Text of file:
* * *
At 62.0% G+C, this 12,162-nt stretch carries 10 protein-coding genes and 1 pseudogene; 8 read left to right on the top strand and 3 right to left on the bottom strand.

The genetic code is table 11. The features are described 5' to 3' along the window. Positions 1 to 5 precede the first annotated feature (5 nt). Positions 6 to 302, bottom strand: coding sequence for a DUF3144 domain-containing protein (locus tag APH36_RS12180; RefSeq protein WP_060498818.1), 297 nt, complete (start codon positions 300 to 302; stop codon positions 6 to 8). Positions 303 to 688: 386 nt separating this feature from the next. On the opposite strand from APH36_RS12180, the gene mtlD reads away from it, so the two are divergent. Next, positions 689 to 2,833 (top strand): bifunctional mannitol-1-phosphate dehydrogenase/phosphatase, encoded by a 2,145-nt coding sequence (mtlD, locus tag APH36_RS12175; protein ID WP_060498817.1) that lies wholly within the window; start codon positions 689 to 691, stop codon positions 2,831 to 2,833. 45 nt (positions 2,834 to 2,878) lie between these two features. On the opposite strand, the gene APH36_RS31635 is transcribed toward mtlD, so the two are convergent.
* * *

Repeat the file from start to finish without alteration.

At 62.0% G+C, this 12,162-nt stretch carries 10 protein-coding genes and 1 pseudogene; 8 read left to right on the top strand and 3 right to left on the bottom strand.

The genetic code is table 11. The features are described 5' to 3' along the window. Positions 1 to 5 precede the first annotated feature (5 nt). Positions 6 to 302, bottom strand: coding sequence for a DUF3144 domain-containing protein (locus tag APH36_RS12180; RefSeq protein WP_060498818.1), 297 nt, complete (start codon positions 300 to 302; stop codon positions 6 to 8). Positions 303 to 688: 386 nt separating this feature from the next. On the opposite strand from APH36_RS12180, the gene mtlD reads away from it, so the two are divergent. Next, positions 689 to 2,833 (top strand): bifunctional mannitol-1-phosphate dehydrogenase/phosphatase, encoded by a 2,145-nt coding sequence (mtlD, locus tag APH36_RS12175; protein ID WP_060498817.1) that lies wholly within the window; start codon positions 689 to 691, stop codon positions 2,831 to 2,833. 45 nt (positions 2,834 to 2,878) lie between these two features. On the opposite strand, the gene APH36_RS31635 is transcribed toward mtlD, so the two are convergent.